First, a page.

The Dangers of Pet Sitting

Dec 26, 2018   Tracey Aston   Hiring a Pet Sitter

Pet sitting comes with many furry and slobbery benefits and rewards, but it also has its share of not often talked about dangers.  The most obvious risk, and the one most people would assume, is an animal bite. 

Animal bites can come at any time - even from a normally well-behaved pet – and pet sitters must always be on guard.  Comfort at Home Pet Services LLC does not condone the use of aversive devices and always inquires if such devices have been used in the past. The reason for this is, those devices are meant to cause pain and the animal remembers this pain and associates it with certain similar non-aversive equipment. For example, a dog that had a shock collar used on them in the past may now be fearful of any collar or movement to put on a collar. A relaxed and calm pet could react in a fearful or aggressive manner thinking they are going to be shocked even if their collar is not a shock collar. 

Another bite risk from a friendly dog is when the animal is injured. A pet sitter could enter the home and find the pet has injured themselves or is sick. A sick or injured animal will react very differently than when they are feeling well. While trying to contain the pet to assess the situation, an injured animal will react in ways they normally wouldn't. These ways can include biting, scratching and trying to flee.  If a sick animal needs medications or first aid, whether in the form of a pill or bandage, a pet could react out of pain or stress. 

Cats can pose health dangers to the pet sitters in the form of bites or scratches. Cat bites can cause infection and a scratch can lead to cat scratch fever and both of those will have to be treated with antibiotics.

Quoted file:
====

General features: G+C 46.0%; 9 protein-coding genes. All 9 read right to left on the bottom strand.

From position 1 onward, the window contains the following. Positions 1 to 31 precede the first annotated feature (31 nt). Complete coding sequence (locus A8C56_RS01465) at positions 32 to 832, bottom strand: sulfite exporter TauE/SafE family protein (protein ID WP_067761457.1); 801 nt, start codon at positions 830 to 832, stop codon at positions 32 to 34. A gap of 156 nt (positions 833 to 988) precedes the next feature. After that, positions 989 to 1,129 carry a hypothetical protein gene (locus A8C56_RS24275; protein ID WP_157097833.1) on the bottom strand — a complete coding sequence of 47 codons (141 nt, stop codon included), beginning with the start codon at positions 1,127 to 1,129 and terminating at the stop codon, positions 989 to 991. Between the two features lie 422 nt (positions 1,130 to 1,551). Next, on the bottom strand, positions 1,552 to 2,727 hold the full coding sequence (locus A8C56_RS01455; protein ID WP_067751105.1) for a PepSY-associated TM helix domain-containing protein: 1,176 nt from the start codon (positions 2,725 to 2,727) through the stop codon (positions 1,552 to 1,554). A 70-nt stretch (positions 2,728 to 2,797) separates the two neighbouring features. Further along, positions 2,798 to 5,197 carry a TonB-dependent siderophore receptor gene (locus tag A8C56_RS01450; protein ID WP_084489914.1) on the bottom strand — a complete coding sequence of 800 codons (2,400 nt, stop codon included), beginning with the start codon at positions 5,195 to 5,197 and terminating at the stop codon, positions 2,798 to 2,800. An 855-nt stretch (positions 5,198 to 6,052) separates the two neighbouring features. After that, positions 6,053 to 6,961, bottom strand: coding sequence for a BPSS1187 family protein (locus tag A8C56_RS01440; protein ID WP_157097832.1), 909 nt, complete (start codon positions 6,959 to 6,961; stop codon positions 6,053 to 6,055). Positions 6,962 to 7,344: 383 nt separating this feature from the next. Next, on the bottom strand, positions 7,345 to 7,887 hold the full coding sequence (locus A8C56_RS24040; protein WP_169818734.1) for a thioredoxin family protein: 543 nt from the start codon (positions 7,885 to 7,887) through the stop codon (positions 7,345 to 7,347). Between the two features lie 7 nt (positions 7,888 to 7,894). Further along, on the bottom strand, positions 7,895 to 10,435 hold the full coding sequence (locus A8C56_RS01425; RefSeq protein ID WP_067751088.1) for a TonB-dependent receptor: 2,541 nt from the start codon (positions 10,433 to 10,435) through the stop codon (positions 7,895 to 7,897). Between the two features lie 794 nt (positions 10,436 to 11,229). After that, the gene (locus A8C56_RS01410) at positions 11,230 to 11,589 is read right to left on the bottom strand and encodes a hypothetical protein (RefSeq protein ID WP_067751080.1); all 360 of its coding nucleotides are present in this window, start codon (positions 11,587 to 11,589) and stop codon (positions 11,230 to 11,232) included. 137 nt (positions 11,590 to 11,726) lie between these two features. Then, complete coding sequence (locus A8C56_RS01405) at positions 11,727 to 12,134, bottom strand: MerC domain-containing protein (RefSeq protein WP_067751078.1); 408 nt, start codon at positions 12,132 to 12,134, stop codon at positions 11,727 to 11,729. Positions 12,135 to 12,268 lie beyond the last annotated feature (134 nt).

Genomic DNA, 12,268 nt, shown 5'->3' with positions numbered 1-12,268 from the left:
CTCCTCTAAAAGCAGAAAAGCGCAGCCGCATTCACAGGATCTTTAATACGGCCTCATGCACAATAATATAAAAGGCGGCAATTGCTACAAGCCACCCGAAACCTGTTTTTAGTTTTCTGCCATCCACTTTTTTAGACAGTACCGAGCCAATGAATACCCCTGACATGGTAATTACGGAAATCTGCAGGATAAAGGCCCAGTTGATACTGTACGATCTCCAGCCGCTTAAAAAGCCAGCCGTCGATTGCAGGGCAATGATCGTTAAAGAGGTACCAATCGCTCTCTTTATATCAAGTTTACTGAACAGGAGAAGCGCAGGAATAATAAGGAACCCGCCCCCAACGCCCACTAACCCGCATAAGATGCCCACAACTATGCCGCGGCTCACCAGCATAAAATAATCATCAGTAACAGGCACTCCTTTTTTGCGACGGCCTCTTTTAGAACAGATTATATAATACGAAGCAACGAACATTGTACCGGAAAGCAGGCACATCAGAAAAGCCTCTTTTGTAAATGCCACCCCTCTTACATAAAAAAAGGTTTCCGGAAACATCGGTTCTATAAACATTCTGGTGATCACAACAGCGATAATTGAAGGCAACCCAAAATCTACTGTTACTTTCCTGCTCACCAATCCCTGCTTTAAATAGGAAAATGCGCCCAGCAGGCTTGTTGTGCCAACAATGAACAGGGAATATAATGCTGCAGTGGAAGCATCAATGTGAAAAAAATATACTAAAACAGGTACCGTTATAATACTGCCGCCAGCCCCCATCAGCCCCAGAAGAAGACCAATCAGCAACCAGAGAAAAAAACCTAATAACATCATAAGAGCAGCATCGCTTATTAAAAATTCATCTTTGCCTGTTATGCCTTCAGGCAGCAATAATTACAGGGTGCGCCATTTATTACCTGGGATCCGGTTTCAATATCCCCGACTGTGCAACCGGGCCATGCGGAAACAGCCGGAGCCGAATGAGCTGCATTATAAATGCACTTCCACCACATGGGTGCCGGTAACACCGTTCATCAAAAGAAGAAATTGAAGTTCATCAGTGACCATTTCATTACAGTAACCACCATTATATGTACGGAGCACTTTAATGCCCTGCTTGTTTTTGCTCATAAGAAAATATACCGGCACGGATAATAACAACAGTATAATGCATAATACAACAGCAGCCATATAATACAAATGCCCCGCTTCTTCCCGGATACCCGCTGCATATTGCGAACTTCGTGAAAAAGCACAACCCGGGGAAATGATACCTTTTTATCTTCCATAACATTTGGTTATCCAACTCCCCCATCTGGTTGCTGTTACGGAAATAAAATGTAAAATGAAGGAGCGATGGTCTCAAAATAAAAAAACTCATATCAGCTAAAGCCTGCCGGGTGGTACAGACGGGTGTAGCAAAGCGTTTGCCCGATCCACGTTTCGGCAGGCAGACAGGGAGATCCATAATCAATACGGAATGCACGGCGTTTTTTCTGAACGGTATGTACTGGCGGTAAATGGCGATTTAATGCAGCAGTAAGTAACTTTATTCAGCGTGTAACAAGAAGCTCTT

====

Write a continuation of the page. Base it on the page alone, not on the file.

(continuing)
If a pet has something contagious, such as worms, kennel cough or fleas, pet sitters must take precautions to keep themselves as well as other pets safe. If they step in excrement of a dog with worms, they could track bacteria into other homes or their own home.  Safety is always the priority of pet sitters. 

Comfort at Home Pet Services LLC always requires a meet and greet with a pet before agreeing to services because a dog can react badly to a stranger entering their home.  Even if a pet knows the pet sitter, the pet could have a storm phobia and be stressed out from a recent storm.  They could be worked up from a UPS driver or mailman or seeing kids playing outside by the house and could react negatively to the pet sitter entering the home while they are still in a heightened state. 

The final bite risk comes in the form of loose or stray dogs. While out walking pets, a pet sitter must always be on the lookout for loose dogs, keeping an eye on a yard they are passing to see if a dog is on a tie-out, has an electric fence or will jump the fence. If the pet sitter is walking a dog aggressive pet or the approaching dog is aggressive, the pet sitter could possibly end up in the middle.  Either dog could lunge, bite, jump or knock over the pet sitter resulting in serious injury. 

Bites are not the only risk and a pet sitter out walking a dog still faces injury from a dog jerking and pulling. A hard, abrupt jerking motion with no warning can catch even the best pet sitter off guard. With a hard enough jerk or pull the pet sitter risks joint and ligament damage from the pull itself, or scrapes and abrasions if they are pulled over. 

Pet sitters spend a good bit of their day walking pets. In areas without sidewalks, passing cars or speeding motorist can pose a safety risk for pet sitters. This risk is doubled during inclement weather. 

Pet sitters must always be available as pets depend on them for their wellbeing. This can mean having to drive in inclement weather – snow, ice and even during a state of emergency.  Even during good weather conditions, pet sitters spend a part of their day driving between appointments and must always be aware of distracted drivers, traffic laws and traffic conditions. 

Even removing animals from the equation – pet sitters could show up to a house under the guise of a meet and greet and someone could be waiting to harm them.  Or someone notices they are entering a home alone or walking alone and follow them. 

While professional pet sitters are aware of these risks and take the proper precautions, accident and the unexpected are always a risk. Pet sitters must always be aware of the dangers and be alert for their own safety and safety of your pets. This job path is not for just anyone, or those who assume a pet sitters' job is to play with pets all day.  Professional pet sitters are aware of these potential dangers and take the time to educate and train themselves and pet parents to ensure the safety of all. 

 
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